Climate Change May Cost the United States $2 Trillion a Year

Climate Change May Cost the United States $2 Trillion a Year

A recent White House report found that the costs of climate change may rise dramatically. 

Droughts, floods, hurricanes, and wildfires caused by climate change could potentially cost the United States roughly $2 trillion annually, according to the White House.

The eye-opening analysis conducted by the Office of Management and Budget also sounded the alarm that the country could spend an additional $25 billion to $128 billion each year on coastal disaster relief, flood and crop insurance, wildland fire suppression, and health care insurance. A report published by the Office of Management and Budget earlier this week says that “the fiscal risk of climate change is immense.”

“Climate change threatens communities and sectors across the country, including through floods, drought, extreme heat, wildfires, and hurricanes that affect the U.S. economy and the lives of everyday Americans. Future damages could dwarf current damages if greenhouse gas emissions continue unabated.”

Now or Never

The analysis comes on the heels of a new United Nations Intergovernmental Panel on Climate Change (IPCC) report that said it is “now or never” to keep global heating under 1.5 degrees Celsius (2.7 Fahrenheit).

The report, per CNBC, added that curbing global heating to 1.5 degrees Celsius above pre-industrial levels would require greenhouse gas emissions to peak before 2025 at the latest, while methane would also need to be cut by about a third.

However, the scientists admitted that it is “almost inevitable” that the world will briefly surpass the temperature threshold of 1.5 degrees in this scenario. However, they argued that the world could, in fact, return below this critical level by the end of the century.

“It’s now or never, if we want to limit global warming to 1.5 degrees Celsius,” IPCC Working Group III co-chair Jim Skea said in a statement.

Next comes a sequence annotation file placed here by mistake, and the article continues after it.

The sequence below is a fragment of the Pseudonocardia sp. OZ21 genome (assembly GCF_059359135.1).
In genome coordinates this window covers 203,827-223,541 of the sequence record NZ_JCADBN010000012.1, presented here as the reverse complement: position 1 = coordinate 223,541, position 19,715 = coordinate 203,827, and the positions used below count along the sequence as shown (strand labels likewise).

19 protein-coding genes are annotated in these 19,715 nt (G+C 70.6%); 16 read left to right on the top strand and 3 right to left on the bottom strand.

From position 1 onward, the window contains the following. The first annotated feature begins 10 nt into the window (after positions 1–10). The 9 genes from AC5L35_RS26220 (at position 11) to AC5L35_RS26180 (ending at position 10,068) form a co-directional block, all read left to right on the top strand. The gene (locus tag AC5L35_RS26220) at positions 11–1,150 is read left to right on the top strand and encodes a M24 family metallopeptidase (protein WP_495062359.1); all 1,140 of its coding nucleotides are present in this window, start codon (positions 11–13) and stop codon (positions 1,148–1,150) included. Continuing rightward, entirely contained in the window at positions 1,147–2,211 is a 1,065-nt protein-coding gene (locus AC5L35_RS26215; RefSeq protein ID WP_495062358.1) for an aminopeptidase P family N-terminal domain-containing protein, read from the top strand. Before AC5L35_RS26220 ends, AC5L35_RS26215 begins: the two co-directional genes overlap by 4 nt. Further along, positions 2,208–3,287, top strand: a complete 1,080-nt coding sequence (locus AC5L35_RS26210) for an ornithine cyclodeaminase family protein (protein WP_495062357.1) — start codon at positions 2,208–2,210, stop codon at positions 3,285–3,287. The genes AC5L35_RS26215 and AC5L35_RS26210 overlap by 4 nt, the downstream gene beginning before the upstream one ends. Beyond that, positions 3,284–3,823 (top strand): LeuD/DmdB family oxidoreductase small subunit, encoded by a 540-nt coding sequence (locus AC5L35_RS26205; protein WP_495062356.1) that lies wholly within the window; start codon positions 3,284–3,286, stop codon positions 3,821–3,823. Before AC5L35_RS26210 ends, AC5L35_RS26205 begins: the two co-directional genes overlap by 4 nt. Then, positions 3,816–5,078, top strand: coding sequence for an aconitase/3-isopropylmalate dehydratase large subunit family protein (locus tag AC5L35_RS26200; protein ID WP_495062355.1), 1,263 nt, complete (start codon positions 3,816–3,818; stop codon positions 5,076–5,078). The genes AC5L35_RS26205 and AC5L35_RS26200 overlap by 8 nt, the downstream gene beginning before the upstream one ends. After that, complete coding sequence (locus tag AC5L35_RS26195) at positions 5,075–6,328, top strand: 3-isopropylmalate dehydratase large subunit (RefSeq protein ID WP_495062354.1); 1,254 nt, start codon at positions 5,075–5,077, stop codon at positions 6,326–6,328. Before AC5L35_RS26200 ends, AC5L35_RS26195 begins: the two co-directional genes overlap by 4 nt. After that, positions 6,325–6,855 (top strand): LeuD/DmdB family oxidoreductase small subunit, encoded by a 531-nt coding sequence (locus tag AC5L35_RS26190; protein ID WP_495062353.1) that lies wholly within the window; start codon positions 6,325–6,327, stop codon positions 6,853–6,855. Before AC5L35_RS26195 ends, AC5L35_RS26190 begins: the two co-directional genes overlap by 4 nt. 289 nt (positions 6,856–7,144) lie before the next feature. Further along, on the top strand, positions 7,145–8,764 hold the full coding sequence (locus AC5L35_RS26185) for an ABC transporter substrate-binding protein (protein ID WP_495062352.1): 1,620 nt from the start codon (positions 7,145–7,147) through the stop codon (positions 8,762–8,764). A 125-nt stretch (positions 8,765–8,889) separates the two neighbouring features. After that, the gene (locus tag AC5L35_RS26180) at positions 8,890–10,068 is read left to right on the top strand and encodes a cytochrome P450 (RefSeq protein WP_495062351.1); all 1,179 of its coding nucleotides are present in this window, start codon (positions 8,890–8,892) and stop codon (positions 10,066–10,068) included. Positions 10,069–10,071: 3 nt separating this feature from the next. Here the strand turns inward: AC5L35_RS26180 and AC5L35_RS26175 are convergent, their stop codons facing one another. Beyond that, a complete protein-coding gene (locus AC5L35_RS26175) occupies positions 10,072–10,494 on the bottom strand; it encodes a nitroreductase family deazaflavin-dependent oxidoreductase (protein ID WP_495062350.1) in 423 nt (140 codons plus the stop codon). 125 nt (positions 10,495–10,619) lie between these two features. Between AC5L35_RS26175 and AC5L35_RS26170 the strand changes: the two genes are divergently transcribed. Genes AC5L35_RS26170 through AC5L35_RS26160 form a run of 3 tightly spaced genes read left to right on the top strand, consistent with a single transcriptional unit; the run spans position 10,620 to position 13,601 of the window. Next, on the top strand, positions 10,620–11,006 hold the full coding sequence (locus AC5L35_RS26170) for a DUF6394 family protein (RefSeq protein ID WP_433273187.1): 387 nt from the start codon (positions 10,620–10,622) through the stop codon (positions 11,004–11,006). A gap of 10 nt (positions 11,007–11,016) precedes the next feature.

“Without immediate and deep emissions reductions across all sectors, it will be impossible,” he continued.

“Untapped Potential”

Per PBS NewsHour, IPCC Working Group III co-chair Priyadarshi Shukla, a professor at the Indian Institute of Management Ahmedabad who specializes in energy and environment modeling and policies, noted in a statement that “having the right policies, infrastructure, and technology in place to enable changes to our lifestyles and behavior can result in a 40-70 percent reduction in greenhouse gas emissions by 2050.”

“This offers significant untapped potential,” he concluded.

Meanwhile, as reported by the Associated Press, U.N. Secretary-General Antonio Guterres said the IPCC report revealed “a litany of broken climate promises” by governments and corporations, accusing them of stoking climate change by continuing to use fossil fuels.

“It is a file of shame, cataloging the empty pledges that put us firmly on track toward an unlivable world,” he continued.

Ethen Kim Lieser is a Washington state-based Science and Tech Editor who has held posts at Google, The Korea Herald, Lincoln Journal Star, AsianWeek, and Arirang TV. Follow or contact him on LinkedIn.

Image: Reuters.